Fed Likely to Pause Rate Hikes as Labor Market Cools

James Hyerczyk
Published: Apr 4, 2023, 19:27 GMT+00:00

Fed expected to pause rate hikes after May policy meeting as job openings decline signals cooling labor market.

Federal Reserve


  • Job openings decline may lead to Fed pause
  • Labor market cooling despite rate hikes
  • Investors predict Fed easing policy as early as July

Why the Fed Will Likely Pause Rate Hikes After May Meeting

Recent data showing a decline in job openings has fueled speculation that the Federal Reserve will pause its rate hikes after the May meeting. The decline, which saw available positions fall below 10 million for the first time in nearly two years, is a sign that the red-hot labor market may be starting to cool down.

Fed’s Targeted Efforts

The Fed has targeted the labor market in its efforts to bring down inflation, which had been running at a 41-year high in the summer of 2022. Despite raising benchmark interest rates nine times since March 2022, the moves appeared to have little impact on the jobs situation. However, the latest decline in job openings could signal that the Fed’s efforts are finally starting to have an effect.

Potential Pause

The Fed could consider pausing rate hikes at the next meeting if the upcoming employment report shows signs of material weakness and the March consumer price index report reveals lower inflation. The JOLTS data, which runs a month behind, is closely watched by the Fed for signs of labor slack. The decline in job openings, hires, and separations could be an indication that the labor market is starting to loosen as the economy slows.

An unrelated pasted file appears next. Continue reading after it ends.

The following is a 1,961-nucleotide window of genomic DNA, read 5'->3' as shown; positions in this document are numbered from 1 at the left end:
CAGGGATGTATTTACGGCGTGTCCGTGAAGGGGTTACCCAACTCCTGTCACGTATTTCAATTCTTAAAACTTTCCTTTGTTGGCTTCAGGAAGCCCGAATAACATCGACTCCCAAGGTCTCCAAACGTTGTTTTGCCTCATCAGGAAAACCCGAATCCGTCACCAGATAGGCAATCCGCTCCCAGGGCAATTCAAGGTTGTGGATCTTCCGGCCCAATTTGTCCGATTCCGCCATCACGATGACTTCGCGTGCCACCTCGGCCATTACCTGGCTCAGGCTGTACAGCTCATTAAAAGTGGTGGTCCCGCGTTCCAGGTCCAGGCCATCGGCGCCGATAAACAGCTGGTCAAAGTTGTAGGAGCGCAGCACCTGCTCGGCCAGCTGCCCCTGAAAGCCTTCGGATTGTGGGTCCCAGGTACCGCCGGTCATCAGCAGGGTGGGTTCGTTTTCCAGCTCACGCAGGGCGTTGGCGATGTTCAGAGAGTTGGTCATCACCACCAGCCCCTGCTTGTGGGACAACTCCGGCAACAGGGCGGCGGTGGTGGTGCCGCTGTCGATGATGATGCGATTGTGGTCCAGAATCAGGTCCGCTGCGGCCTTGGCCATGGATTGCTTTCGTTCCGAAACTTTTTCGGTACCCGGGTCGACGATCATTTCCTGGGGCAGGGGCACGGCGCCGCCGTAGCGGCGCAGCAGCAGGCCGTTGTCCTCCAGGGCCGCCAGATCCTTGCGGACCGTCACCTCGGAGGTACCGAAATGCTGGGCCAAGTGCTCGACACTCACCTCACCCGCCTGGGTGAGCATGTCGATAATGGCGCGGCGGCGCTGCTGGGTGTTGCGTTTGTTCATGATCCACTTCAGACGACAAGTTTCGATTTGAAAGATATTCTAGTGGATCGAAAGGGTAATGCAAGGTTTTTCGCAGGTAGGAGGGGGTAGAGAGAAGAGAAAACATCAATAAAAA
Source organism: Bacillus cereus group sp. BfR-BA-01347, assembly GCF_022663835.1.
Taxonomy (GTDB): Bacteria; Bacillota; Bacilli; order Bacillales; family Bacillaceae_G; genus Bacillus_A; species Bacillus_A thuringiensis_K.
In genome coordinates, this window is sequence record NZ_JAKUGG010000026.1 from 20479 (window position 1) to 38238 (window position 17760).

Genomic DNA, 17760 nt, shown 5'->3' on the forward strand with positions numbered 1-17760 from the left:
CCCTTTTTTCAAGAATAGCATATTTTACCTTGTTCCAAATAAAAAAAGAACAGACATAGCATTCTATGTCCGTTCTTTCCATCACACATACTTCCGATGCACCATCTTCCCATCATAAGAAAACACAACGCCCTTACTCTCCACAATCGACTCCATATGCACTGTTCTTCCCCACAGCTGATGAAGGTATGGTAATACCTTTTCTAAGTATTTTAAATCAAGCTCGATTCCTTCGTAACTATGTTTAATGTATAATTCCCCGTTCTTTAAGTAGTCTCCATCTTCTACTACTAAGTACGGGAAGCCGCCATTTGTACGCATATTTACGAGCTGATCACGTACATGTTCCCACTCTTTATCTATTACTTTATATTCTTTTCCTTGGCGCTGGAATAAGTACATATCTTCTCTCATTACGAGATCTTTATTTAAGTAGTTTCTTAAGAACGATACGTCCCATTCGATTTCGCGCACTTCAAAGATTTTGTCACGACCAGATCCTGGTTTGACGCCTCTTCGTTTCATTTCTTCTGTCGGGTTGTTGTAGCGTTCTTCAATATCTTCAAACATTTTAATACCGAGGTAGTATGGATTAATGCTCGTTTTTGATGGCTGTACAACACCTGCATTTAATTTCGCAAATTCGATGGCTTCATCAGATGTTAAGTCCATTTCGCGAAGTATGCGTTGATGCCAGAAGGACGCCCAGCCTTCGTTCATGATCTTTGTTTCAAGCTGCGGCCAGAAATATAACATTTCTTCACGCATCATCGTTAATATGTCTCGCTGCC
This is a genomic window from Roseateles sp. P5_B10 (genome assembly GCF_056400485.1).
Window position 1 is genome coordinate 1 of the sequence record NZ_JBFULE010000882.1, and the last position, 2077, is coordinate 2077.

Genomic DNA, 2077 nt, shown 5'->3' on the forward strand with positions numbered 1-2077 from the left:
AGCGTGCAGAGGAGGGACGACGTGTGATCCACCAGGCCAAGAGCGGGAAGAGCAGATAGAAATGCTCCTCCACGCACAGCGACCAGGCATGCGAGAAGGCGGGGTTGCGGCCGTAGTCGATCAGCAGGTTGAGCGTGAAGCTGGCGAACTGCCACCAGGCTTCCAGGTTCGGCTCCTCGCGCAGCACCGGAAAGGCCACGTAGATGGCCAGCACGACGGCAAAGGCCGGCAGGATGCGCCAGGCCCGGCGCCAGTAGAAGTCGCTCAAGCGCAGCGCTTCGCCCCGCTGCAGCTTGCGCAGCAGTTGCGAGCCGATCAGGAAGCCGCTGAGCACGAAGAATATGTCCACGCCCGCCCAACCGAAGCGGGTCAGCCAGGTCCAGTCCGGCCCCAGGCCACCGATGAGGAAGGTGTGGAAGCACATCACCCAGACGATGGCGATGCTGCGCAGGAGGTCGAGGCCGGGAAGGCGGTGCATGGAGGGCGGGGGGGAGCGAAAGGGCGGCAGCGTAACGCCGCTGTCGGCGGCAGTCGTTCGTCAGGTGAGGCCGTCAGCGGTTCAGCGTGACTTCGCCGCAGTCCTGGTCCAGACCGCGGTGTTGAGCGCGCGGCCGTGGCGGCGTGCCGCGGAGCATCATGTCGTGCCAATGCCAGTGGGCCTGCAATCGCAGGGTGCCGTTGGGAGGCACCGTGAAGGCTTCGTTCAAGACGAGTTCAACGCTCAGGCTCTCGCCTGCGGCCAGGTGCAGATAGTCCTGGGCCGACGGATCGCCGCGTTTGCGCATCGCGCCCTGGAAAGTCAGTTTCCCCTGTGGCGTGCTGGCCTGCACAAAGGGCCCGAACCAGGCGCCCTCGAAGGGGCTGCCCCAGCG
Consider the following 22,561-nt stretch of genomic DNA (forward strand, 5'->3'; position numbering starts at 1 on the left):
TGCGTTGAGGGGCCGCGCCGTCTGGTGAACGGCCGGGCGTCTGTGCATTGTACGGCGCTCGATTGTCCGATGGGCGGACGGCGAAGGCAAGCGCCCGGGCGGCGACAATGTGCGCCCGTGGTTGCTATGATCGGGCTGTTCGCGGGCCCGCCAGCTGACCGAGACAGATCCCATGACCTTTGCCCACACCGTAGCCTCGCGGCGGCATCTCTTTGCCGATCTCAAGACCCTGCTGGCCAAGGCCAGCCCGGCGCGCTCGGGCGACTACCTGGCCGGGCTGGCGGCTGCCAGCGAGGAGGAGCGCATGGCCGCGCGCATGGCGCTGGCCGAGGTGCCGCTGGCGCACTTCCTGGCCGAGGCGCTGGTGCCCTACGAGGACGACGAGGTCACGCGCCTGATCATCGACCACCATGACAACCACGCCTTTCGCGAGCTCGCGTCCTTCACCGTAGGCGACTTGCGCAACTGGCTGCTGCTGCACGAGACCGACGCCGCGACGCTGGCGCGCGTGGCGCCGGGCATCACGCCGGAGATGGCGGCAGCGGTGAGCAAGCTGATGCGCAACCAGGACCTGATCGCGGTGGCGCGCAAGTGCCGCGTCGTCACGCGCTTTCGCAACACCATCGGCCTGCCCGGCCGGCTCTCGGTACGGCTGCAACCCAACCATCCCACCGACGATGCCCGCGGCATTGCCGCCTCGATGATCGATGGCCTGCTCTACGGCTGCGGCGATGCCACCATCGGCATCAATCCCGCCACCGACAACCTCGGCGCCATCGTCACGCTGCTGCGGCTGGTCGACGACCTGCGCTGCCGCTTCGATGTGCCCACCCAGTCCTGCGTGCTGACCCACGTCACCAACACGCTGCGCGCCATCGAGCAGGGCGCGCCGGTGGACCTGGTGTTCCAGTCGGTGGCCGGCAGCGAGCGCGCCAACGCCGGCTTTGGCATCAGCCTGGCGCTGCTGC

Industry Impacts

Professional and business services saw a slide of 278,000 job openings on the month, while trade, transportation and utilities decreased 210,000. Accommodation and food services, an important sector to gauge consumer demand, dropped 125,000. On the positive side, there were 129,000 new construction jobs available, though that was the only category that saw a noticeable bump.

Investor Reactions

Following the release of the JOLTS report, investors upped their bets to a roughly 60% probability of no move following the May 2 to 3 meeting, compared to about a 43% chance the day before, based on pricing of interest-rate futures. They also now expect the Fed will start easing policy as early as July, cutting its benchmark rate to near 4% by the end of the year. However, some experts warn that investors may be too confident that the Fed will cut interest rates this year and could pay the price later.

Inflation vs. Recession

The Fed has projected a shallow recession for later this year, with the median expectation for gross domestic product growth for the full year at 0.4%. Officials estimate a 4.5% unemployment rate by the end of the year, from the current 3.6%. While this would be challenging, the Fed is likely to prioritize its inflation fight, particularly if the data continue to indicate elevated prices.


While the job openings decline may be a sign that the labor market is starting to cool down, the Fed is likely to prioritize its inflation fight before considering rate cuts. Investors may be too confident that the Fed will cut interest rates this year and should consider focusing on investments like fixed income that is indexed to inflation, as well as very short-duration government bonds. All in all, the data suggests that the Fed will pause rate hikes after the May meeting but is unlikely to cut rates anytime soon.

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About the Author

James is a Florida-based technical analyst, market researcher, educator and trader with 35+ years of experience. He is an expert in the area of patterns, price and time analysis as it applies to futures, Forex, and stocks.

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